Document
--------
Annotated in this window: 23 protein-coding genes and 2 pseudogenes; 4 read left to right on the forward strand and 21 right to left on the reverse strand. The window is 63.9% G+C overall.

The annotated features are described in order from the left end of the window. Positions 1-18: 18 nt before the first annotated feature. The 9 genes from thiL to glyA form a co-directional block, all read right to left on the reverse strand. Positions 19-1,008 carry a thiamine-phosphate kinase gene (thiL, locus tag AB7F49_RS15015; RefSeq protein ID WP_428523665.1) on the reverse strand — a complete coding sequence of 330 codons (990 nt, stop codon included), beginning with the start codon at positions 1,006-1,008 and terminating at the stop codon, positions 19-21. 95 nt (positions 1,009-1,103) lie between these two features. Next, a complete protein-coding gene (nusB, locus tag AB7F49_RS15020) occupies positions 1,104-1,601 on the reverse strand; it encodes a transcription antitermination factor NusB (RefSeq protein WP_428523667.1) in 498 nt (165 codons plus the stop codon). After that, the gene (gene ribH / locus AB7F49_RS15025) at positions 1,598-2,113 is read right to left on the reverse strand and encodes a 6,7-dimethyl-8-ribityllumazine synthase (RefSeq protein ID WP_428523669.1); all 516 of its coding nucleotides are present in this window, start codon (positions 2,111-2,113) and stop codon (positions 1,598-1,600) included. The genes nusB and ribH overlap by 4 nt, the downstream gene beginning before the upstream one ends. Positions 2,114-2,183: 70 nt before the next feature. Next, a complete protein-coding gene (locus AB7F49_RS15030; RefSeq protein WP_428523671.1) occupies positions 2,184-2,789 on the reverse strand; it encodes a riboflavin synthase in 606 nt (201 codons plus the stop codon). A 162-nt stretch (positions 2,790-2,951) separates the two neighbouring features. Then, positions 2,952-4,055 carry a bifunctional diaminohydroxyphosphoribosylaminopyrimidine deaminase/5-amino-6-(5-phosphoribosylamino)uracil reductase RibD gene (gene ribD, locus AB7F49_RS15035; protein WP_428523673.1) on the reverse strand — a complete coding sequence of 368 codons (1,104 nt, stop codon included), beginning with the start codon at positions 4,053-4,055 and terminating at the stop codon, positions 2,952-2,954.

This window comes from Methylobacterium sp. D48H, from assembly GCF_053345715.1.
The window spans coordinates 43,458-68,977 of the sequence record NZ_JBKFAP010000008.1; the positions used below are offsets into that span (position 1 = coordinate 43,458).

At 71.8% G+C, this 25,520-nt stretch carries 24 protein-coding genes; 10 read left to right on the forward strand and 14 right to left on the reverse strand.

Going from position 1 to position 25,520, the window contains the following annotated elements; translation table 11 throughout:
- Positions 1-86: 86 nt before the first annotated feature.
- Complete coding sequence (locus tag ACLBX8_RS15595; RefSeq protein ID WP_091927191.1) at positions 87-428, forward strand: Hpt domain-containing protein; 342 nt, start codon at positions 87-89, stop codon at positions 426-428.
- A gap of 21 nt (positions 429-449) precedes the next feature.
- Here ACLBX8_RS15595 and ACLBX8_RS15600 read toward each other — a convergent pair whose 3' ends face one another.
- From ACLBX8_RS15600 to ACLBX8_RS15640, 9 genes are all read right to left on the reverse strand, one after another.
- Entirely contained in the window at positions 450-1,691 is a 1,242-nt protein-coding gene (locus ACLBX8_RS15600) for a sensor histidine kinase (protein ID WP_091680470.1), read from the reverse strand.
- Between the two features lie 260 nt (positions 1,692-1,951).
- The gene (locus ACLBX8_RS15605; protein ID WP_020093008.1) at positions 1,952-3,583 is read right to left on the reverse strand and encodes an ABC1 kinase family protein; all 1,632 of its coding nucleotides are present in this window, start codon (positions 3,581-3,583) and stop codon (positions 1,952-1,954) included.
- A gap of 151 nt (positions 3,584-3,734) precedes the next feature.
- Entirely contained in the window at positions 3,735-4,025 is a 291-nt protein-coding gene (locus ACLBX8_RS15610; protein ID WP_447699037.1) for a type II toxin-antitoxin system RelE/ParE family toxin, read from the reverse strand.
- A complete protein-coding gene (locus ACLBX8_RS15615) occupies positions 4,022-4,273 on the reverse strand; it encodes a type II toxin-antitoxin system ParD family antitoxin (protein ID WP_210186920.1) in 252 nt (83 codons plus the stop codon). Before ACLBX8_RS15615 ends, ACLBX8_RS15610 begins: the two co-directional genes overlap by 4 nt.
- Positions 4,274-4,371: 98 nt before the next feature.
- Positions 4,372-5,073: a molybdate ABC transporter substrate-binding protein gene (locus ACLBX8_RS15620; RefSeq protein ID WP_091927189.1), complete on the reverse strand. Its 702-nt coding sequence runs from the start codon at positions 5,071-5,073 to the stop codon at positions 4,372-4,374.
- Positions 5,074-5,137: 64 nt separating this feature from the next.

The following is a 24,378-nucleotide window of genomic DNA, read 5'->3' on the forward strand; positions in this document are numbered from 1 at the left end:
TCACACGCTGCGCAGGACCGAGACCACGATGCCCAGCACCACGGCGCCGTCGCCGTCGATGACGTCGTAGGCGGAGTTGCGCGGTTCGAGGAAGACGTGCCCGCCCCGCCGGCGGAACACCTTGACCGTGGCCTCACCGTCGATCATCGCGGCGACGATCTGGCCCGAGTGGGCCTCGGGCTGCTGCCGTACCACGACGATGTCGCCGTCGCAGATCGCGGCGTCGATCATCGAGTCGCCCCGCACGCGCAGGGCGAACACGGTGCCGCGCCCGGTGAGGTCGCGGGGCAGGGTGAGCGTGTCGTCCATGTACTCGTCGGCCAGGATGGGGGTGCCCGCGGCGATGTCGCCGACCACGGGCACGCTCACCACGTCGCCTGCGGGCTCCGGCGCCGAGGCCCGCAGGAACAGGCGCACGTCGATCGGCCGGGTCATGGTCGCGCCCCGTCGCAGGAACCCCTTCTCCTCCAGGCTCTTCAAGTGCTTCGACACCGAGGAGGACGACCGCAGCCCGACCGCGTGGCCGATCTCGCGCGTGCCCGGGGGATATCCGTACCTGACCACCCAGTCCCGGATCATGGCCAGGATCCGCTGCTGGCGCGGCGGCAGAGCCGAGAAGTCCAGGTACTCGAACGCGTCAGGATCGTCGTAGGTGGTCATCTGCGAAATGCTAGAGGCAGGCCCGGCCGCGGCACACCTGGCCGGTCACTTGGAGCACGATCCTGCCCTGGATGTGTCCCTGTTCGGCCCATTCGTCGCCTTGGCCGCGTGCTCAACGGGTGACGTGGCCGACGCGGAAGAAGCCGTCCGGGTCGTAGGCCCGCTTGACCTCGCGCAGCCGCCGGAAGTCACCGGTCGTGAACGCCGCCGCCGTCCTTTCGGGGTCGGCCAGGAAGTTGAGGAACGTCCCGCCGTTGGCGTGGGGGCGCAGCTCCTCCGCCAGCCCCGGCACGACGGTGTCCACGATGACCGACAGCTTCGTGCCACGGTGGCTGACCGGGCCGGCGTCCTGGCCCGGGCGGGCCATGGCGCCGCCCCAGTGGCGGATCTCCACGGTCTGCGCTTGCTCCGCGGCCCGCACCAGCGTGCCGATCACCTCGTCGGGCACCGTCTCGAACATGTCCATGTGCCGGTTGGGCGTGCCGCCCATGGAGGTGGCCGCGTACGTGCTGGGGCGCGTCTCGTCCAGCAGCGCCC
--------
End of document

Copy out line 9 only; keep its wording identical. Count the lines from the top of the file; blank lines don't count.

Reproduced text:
- A gap of 21 nt (positions 429-449) precedes the next feature.